Sunday, December 14, 2008

All You Need Is A Perfect Product!


After months of describing how the Big Three need to be forcibly reinvented, and required to build cars under government-imposed environmental and fuel efficiency standards that don't apply to their foreign competitors, Thomas Friedman has shifted course. Sort of.
Over the years, Detroit bosses kept repeating: “We have to make the cars people want.” That’s why they’re in trouble. Their job is to make the cars people don’t know they want but will buy like crazy when they see them. I would have been happy with my Sony Walkman had Apple not invented the iPod. Now I can’t live without my iPod. I didn’t know I wanted it, but Apple did. Same with my Toyota hybrid.
It says something about Friedman's candor that he writes "Toyota" instead of "Lexus", and "hybrid" instead of "SUV hybrid". There's a world of difference between Toyota's least fuel efficient hybrid and the Prius. Had Friedman wanted a roughly equivalent vehicle at a slightly lower price, with slightly greater fuel efficiency, he would have purchased a Highlander hybrid. Was he paying extra for the additional power of the Lexus, even at the expense of fuel efficiency? Real wood trim instead of plastic?

I have a Toyota hybrid. It's nice, it's quiet, it has very low emissions, it's... fuel efficient for a car with its feature set, but hardly the most fuel efficient vehicle on the market. Could I live without it, or easily substitute another vehicle for it? Sure. It's a car. I would love to hear Friedman explain why he can't live without his hybrid, rather than having him simply suggest that it rounds out his life like his... iPod. The fact is, Friedman can easily afford a luxury SUV. He can easily afford the gas that fills it, and could easily afford it at $4, $6, or $10/gallon. When he has argued for higher gas taxes to force consumers to buy vehicles like... his? He sounds a bit like a modern Marie Antoinette.

As for building the cars people want to buy, let's go back a year ago to Friedman's et tu, Toyota, after that company joined the Big Three in opposing more stringent CAFE standards.
Now why would Toyota, which has used the Prius to brand itself as the greenest car company, pull such a stunt? Is it because Toyota wants to slow down innovation in Detroit on more energy efficient vehicles, which Toyota already dominates, while also keeping mileage room to build giant pickup trucks, like the Toyota Tundra, at the gas-guzzler end of the U.S. market?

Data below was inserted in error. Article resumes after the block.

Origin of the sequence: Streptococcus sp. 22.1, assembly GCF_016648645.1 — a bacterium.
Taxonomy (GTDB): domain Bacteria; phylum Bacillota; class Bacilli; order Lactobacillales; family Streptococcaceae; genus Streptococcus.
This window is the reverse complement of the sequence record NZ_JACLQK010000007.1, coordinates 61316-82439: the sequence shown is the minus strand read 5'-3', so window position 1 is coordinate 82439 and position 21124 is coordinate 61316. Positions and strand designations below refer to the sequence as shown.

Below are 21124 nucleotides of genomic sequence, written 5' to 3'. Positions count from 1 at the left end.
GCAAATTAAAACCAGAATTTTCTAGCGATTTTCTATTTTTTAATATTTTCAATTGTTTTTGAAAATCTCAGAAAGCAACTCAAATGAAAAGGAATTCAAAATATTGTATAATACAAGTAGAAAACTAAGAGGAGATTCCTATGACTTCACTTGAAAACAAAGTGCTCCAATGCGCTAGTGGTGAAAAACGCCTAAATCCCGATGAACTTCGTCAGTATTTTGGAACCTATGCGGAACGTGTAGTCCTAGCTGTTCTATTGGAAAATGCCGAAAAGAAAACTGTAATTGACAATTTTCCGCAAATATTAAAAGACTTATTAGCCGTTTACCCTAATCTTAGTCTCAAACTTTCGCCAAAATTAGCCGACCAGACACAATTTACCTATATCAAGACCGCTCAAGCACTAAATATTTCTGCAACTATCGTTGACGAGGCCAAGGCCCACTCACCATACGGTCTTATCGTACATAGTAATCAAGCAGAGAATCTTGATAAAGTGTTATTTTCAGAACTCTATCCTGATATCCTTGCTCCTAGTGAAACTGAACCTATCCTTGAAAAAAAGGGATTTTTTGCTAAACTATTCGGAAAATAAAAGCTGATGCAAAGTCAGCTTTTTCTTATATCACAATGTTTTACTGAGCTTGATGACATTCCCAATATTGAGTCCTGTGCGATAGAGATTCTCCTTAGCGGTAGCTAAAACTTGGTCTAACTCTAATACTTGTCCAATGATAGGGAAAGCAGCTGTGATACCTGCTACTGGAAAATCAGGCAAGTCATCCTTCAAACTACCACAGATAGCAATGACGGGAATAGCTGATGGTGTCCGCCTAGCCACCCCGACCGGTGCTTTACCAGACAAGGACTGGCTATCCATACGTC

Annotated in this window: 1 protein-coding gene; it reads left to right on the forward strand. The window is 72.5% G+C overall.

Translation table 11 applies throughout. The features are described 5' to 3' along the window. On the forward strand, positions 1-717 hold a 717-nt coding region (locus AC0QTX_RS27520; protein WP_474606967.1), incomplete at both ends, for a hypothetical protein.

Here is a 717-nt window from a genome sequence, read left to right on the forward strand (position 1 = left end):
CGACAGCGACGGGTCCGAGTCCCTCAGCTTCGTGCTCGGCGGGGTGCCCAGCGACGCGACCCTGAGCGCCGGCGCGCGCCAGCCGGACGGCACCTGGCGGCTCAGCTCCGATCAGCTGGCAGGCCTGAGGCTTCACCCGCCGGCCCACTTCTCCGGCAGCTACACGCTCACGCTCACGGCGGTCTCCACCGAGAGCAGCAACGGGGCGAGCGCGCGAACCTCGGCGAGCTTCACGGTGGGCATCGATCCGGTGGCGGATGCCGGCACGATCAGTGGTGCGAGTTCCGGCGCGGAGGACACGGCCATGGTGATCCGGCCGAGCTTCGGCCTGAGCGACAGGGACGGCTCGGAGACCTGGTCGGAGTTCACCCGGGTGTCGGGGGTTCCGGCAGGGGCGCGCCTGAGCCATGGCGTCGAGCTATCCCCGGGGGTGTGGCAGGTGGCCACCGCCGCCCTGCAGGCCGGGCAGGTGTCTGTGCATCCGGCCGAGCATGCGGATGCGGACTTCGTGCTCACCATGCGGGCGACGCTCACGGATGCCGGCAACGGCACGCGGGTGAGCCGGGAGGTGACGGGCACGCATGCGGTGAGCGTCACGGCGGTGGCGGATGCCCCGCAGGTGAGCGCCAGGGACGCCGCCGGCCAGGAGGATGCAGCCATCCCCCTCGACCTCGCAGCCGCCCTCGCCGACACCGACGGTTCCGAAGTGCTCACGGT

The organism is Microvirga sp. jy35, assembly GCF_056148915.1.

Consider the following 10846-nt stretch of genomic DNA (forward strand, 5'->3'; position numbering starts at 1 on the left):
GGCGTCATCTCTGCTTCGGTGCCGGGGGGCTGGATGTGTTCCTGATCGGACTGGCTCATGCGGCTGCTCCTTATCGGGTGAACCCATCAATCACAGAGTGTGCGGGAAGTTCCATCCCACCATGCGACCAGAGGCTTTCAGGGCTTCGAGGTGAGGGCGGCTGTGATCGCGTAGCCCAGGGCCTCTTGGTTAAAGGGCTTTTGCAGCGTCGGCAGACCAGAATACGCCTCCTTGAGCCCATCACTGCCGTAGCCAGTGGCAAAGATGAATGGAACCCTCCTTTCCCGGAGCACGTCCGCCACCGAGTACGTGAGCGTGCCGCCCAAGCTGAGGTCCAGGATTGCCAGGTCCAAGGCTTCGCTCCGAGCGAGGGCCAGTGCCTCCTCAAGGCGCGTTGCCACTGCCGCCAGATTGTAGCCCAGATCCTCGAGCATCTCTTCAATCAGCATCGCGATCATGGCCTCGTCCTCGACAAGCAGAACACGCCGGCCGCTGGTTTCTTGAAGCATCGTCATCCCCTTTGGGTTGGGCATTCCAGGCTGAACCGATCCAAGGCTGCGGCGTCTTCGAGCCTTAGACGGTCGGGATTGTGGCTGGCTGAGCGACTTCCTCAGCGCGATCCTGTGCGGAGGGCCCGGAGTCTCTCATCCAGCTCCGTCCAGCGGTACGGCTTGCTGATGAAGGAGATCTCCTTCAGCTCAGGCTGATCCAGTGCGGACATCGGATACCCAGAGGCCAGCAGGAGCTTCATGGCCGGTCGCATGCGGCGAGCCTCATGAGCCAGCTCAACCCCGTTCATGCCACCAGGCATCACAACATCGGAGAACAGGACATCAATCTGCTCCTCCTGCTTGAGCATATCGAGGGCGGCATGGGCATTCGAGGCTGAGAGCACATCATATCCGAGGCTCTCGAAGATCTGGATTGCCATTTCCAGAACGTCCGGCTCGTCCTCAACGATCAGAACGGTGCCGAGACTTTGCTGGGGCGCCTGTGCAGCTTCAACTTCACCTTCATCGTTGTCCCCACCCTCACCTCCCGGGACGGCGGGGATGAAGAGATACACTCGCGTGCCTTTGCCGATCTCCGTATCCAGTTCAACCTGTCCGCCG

“Toyota wants to keep its green halo and beat G.M. in the big trucks, too,” said Deron Lovaas, vehicles expert at the Natural Resources Defense Council.
Friedman has consistently conflated two different questions - what vehicles consumers want, and how gas prices affect their choices. Remove gas prices from the equation and, as I quipped the other day, it appears that Americans want a vehicle the size of a small house that does 0-60 in less than 10 seconds and is available for a price between $20-$30K. Toyota's ability to produce vehicles that people want in an era of high gas prices comes, in no small part, from the fact that their domestic market has faced very high gas taxes, and thus very high gas prices, for many years. They, like the Big Three, also wanted to be able to take advantage of U.S. consumer preferences for large, low MPG vehicles.

When I was last shopping for cars, I really didn't see anything transformational. I saw a lot of sameness from one auto manufacturer to the next - domestic, European, Japanese, Korean.... Within the category of vehicles I was considering (and giant SUV's, trucks and Hummers weren't under consideration), my decision was made in part on fuel efficiency (a hybrid versus a non-hybrid model), but that was well behind issues of vehicle quality and expected longevity on my "wish list". My sentiment is apparently not atypical, and presumably is why Lexus offers Friedman's SUV in a better-selling non-hybrid model, and Toyota offers the Camry and Highlander in better-selling non-hybrid models.

But isn't that the rub? Friedman wants Detroit to develop a one-size-fits-all vehicle, popular with consumers regardless of gas prices, but also green and fuel-efficient. A wonderful concept, but something that nobody in the auto industry, including the most innovative, efficient, environmentally conscious manufacturers, believes exists. You want to force consumer choices in that direction? Go back to arguing for high gas taxes or setting floors on gas prices, such that consumers are compelled to buy the vehicles you want them to buy, but don't pretend that you're arguing for a context in which they will be able to buy the vehicles they want.

1 comment:

  1. I've seen pictures of Friedman with his Rolex, but I can't recall ever seeing a picture of him with his iPod. In terms of indispensability, what should I make of that?

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